Context.—

Clinical laboratories and the training of pathology residents are tightly regulated environments. Compliance with regulatory requirements must be addressed when developing entrustable professional activities (EPAs) for pathology residents.

Objective.—

To describe the development of EPAs for peripheral blood and body fluid review in compliance with Clinical Laboratory Improvement Amendments and College of American Pathologists personnel and testing requirements. To examine the impact of EPA implementation on the workflow in a busy hematology laboratory.

Design.—

A training program was designed to prepare pathology residents to function as independent testing personnel in compliance with Clinical Laboratory Improvement Amendments. After a series of lectures, hands-on microscopy sessions, self-assessment quizzes, and achievement of a passing score on a training assessment exam, residents were deemed competent to release certain results independently. The volume and the turnaround time of hematology tests were compared before and after residents were integrated into the laboratory workflow. Faculty and residents were surveyed to assess satisfaction with the training.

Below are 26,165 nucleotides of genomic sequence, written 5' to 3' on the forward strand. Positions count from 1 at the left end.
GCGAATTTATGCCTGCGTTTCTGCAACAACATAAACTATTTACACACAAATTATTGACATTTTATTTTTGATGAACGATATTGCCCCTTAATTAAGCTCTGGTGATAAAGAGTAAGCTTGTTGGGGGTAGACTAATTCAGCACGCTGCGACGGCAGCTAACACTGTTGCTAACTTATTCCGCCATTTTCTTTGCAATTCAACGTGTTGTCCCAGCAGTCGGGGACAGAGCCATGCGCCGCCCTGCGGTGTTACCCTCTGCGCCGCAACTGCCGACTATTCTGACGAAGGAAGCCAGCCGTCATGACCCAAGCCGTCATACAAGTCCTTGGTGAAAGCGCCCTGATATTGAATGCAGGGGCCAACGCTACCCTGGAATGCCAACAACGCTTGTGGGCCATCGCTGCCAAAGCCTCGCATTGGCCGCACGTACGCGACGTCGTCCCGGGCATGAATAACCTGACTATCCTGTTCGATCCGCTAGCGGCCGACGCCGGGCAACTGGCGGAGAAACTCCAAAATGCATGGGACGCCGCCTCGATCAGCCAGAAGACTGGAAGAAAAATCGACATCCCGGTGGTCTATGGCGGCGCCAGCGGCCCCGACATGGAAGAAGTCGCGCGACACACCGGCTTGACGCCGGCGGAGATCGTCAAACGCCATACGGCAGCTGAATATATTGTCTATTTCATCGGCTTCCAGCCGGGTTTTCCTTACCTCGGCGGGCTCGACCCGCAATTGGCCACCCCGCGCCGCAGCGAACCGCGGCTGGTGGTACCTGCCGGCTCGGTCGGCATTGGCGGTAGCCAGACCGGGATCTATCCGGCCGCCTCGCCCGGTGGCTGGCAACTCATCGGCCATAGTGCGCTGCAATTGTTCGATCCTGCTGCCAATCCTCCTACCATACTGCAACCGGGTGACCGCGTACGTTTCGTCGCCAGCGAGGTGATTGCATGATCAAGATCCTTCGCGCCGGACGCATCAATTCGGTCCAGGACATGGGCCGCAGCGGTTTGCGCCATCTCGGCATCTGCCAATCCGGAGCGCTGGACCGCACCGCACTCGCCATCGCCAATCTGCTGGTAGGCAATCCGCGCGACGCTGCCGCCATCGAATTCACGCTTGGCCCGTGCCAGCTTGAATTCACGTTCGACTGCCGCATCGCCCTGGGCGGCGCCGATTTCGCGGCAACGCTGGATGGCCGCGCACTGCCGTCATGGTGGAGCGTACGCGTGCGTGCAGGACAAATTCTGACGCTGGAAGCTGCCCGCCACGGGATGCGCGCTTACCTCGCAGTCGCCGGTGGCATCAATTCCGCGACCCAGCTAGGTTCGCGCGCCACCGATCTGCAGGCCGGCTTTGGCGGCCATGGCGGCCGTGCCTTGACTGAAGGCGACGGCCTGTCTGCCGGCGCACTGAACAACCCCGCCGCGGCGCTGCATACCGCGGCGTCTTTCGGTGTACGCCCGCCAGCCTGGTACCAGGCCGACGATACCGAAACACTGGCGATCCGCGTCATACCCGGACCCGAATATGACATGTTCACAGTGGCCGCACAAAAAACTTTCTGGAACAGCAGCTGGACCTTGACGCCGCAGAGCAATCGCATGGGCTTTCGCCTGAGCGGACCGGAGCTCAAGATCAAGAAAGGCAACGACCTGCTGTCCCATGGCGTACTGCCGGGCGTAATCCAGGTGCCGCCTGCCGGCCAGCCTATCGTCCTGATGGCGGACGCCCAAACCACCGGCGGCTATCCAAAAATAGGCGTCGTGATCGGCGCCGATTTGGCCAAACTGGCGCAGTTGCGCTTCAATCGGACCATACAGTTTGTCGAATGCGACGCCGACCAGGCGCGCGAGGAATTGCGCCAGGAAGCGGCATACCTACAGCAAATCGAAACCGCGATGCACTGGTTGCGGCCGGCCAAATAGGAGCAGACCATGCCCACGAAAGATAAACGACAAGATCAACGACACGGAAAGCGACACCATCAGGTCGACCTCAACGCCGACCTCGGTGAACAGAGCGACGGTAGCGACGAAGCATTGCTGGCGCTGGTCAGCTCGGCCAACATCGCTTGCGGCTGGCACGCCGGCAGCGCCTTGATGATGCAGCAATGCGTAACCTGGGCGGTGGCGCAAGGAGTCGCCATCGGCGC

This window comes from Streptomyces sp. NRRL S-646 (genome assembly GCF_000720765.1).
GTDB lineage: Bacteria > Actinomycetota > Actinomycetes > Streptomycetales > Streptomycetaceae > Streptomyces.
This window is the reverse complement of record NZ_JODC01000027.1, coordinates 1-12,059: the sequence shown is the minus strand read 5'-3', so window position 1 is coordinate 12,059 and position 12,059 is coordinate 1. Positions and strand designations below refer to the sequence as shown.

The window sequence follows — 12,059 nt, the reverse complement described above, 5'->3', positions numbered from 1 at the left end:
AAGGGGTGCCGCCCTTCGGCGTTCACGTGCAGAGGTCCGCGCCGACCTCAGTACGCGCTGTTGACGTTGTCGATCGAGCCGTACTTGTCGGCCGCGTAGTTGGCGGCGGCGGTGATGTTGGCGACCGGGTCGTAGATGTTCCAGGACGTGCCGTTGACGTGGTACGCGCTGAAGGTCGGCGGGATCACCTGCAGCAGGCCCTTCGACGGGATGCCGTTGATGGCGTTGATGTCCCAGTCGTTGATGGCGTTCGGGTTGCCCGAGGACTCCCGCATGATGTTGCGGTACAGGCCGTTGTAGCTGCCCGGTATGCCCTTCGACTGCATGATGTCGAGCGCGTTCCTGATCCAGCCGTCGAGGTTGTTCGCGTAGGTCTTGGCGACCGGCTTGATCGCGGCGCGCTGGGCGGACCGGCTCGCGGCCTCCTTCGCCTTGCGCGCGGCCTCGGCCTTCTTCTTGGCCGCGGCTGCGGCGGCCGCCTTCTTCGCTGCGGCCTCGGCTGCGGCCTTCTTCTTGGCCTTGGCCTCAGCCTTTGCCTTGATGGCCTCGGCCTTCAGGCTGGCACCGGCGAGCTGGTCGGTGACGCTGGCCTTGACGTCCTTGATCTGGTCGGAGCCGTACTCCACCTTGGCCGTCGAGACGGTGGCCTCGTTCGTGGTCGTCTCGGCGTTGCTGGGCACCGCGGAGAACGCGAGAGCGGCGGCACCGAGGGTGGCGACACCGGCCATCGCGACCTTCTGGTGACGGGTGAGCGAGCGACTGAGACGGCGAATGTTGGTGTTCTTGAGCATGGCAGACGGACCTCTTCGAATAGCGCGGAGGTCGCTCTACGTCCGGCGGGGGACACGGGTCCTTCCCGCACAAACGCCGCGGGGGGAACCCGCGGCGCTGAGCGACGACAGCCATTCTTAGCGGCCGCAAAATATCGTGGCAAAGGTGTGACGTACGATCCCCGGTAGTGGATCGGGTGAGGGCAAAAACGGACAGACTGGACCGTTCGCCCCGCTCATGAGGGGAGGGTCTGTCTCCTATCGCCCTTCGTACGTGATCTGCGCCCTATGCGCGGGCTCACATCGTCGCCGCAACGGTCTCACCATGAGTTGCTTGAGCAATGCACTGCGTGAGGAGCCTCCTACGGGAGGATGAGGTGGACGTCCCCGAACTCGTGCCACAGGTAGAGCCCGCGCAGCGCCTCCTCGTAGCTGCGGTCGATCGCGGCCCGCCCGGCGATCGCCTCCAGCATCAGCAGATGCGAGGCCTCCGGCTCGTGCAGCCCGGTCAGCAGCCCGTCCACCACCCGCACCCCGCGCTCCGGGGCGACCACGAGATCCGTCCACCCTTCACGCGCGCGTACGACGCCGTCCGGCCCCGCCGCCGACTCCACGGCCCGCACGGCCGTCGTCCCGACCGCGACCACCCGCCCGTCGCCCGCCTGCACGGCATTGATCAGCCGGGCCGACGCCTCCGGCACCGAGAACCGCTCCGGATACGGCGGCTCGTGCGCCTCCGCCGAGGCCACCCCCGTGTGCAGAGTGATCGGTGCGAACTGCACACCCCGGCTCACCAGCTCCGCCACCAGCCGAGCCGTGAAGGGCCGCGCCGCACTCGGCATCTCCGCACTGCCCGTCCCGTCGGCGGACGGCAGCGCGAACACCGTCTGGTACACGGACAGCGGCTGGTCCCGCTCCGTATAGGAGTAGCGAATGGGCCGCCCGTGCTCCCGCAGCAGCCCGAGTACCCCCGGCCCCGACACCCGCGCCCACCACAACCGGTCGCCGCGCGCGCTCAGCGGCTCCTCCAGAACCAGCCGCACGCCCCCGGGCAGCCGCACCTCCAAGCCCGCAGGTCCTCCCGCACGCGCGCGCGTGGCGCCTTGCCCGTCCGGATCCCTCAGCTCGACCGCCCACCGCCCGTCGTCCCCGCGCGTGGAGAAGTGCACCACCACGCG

Results.—

Empowering residents to independently release noncritical results from peripheral blood and body fluid reviews had no adverse impact on test turnaround time. The resident contribution to workflow resulted in a corresponding decrease in the number of cases that required attending pathologist review. Faculty and residents viewed the EPAs as beneficial to service and education.

Conclusions.—

The implementation of the EPAs had a beneficial effect on the laboratory, the trainees, and faculty. Our experience may be helpful to other training programs as EPAs become more widely implemented in residency training.

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Author notes

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The authors have no relevant financial interest in the products or companies described in this article.

Supplementary data